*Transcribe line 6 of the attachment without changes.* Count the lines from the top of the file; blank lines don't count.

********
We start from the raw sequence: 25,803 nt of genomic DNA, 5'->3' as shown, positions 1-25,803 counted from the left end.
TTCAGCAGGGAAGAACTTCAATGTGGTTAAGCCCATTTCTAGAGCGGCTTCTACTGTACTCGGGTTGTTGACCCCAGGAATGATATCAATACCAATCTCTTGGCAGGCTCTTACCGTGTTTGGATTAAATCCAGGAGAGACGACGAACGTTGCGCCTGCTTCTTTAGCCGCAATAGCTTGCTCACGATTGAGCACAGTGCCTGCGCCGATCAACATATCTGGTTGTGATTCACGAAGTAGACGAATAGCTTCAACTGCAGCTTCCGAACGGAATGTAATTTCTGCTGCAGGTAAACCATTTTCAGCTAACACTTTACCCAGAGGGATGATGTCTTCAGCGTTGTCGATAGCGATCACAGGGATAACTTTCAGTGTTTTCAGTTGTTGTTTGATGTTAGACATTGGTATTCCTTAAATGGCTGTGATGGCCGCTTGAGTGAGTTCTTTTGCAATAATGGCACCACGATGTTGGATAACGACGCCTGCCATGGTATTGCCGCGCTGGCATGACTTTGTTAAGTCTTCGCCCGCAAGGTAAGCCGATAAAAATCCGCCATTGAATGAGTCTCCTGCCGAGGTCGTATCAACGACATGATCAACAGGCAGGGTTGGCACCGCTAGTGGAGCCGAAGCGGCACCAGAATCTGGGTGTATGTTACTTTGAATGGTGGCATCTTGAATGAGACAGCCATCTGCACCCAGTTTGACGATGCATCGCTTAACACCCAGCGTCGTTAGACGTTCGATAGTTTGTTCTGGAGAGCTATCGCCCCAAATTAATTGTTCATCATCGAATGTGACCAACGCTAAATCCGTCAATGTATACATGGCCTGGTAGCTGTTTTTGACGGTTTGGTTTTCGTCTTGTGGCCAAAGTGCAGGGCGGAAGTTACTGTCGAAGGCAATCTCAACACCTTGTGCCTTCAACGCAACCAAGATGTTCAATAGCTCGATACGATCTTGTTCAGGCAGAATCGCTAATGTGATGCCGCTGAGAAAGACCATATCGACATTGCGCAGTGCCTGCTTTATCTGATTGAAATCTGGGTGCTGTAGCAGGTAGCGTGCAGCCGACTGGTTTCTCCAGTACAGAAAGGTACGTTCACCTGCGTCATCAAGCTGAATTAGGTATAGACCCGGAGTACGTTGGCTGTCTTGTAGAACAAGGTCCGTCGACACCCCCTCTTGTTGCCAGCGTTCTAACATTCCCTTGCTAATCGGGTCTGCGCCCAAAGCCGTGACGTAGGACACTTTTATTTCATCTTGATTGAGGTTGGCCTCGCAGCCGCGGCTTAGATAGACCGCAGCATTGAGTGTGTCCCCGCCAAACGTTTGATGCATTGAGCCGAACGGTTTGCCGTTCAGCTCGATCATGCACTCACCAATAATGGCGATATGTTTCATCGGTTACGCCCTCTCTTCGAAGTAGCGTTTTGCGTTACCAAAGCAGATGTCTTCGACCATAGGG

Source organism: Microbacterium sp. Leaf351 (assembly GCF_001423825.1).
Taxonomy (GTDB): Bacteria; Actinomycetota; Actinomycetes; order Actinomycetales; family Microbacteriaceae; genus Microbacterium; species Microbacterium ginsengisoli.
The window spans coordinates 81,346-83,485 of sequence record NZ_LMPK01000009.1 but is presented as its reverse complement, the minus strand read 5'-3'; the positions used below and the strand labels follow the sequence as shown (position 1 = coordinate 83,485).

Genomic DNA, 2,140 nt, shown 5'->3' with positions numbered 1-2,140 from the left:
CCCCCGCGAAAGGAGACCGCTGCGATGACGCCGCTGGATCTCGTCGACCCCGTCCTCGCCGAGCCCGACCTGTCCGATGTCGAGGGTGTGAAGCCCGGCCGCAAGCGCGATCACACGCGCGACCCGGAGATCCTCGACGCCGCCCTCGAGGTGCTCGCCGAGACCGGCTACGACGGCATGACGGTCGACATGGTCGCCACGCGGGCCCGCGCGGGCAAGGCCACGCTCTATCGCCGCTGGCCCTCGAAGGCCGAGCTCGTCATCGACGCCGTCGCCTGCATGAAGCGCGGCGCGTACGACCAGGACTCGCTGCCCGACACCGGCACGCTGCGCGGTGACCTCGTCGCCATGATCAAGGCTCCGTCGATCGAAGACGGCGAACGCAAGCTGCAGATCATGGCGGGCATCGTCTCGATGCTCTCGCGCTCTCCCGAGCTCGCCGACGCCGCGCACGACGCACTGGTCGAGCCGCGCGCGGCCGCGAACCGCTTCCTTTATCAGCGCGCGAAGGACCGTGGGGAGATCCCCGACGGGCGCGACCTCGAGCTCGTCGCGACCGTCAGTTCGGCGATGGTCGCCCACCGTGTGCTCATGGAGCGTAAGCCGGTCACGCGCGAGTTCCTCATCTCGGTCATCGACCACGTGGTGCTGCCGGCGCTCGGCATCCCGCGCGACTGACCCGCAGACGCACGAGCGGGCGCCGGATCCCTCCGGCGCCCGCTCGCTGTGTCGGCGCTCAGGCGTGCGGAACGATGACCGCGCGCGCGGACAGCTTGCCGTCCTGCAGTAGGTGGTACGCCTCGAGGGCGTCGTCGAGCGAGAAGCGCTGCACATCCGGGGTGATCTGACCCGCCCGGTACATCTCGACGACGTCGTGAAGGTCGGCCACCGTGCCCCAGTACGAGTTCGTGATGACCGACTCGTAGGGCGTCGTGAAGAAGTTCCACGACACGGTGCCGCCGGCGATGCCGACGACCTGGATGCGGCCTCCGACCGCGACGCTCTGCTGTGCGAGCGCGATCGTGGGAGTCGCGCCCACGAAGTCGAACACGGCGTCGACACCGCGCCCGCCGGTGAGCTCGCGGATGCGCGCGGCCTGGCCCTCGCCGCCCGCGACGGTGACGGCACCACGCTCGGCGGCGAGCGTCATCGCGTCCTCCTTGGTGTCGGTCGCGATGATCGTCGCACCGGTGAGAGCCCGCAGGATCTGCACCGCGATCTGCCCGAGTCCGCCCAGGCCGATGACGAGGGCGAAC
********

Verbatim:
Genomic DNA, 2,140 nt, shown 5'->3' with positions numbered 1-2,140 from the left: